The Adventure Of The Speckled Band
"But what harm can there be in that?"
"Well, there is at least a curious coincidence of dates. A ventilator is made, a cord is hung, and a lady who sleeps in the bed dies. Does not that strike you?"
"I cannot as yet see any connection."
"Did you observe anything very peculiar about that bed?"
"It was clamped to the floor. Did you ever see a bed fastened like that before?"
"I cannot say that I have."
"The lady could not move her bed. It must always be in the same relative position to the ventilator and to the rope–or so we may call it, since it was clearly never meant for a bell-pull."
"Holmes," I cried, "I seem to see dimly what you are hinting at. We are only just in time to prevent some subtle and horrible crime."
"Subtle enough and horrible enough. When a doctor does go wrong he is the first of criminals. He has nerve and he has knowledge. Palmer and Pritchard were among the heads of their profession. This man strikes even deeper, but I think, Watson, that we shall be able to strike deeper still. But we shall have horrors enough before the night is over; for goodness' sake let us have a quiet pipe and turn our minds for a few hours to something more cheerful."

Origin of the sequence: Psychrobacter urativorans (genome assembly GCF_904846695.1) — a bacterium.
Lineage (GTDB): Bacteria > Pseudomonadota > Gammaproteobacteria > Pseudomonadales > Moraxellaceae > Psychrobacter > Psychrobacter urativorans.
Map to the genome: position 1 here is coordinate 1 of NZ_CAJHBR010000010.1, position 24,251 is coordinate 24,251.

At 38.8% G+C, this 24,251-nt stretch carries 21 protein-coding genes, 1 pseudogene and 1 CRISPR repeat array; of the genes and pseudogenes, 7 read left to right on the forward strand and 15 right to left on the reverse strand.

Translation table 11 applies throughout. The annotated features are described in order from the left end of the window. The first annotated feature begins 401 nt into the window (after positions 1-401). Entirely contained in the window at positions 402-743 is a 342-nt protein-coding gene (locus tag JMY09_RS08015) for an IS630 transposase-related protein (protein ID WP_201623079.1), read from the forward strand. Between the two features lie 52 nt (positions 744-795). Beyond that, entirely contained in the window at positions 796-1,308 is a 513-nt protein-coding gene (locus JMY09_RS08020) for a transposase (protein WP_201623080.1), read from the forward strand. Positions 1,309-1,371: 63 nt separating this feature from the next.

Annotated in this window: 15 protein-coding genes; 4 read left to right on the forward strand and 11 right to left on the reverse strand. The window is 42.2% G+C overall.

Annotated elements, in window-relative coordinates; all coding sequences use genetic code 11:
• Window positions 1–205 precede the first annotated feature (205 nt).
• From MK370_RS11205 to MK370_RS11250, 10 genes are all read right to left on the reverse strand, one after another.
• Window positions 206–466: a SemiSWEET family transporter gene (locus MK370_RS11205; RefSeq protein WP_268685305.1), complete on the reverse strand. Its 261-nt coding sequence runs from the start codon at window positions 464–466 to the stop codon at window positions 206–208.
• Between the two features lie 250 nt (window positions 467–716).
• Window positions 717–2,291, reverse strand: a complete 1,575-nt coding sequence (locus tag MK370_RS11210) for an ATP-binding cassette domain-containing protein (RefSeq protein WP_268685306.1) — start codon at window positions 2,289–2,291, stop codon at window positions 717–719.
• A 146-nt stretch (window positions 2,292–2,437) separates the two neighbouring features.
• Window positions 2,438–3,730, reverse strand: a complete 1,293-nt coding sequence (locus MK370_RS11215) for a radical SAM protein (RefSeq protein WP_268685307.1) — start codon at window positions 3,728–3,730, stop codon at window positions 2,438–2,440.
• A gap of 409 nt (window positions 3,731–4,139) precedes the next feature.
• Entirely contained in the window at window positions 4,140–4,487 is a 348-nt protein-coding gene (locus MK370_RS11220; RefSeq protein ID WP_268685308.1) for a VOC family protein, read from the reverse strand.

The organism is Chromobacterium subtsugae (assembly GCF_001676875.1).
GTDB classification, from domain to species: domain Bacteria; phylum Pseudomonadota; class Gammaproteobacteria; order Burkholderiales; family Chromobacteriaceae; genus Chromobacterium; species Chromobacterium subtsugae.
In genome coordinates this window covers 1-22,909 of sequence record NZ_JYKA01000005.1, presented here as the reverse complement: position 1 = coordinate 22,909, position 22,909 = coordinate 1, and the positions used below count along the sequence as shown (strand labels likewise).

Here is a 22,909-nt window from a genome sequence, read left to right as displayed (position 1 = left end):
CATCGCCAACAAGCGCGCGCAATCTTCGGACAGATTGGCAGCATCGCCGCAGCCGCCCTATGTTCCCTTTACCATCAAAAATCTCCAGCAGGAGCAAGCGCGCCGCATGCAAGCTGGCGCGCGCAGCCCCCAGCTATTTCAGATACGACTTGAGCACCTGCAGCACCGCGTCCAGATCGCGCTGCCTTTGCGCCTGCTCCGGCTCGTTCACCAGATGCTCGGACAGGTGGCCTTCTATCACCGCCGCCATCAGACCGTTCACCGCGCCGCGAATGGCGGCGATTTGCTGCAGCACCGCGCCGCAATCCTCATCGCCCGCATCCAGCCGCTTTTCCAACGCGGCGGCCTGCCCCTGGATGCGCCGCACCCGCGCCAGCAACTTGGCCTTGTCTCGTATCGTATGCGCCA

About nine o'clock the light among the trees was extinguished, and all was dark in the direction of the Manor House. Two hours passed slowly away, and then, suddenly, just at the stroke of eleven, a single bright light shone out right in front of us.
"That is our signal," said Holmes, springing to his feet; "it comes from the middle window."
As we passed out he exchanged a few words with the landlord, explaining that we were going on a late visit to an acquaintance, and that it was possible that we might spend the night there. A moment later we were out on the dark road, a chill wind blowing in our faces, and one yellow light twinkling in front of us through the gloom to guide us on our sombre errand.
There was little difficulty in entering the grounds, for unrepaired breaches gaped in the old park wall. Making our way among the trees, we reached the lawn, crossed it, and were about to enter through the window when out from a clump of laurel bushes there darted what seemed to be a hideous and distorted child, who threw itself upon the grass with writhing limbs and then ran swiftly across the lawn into the darkness.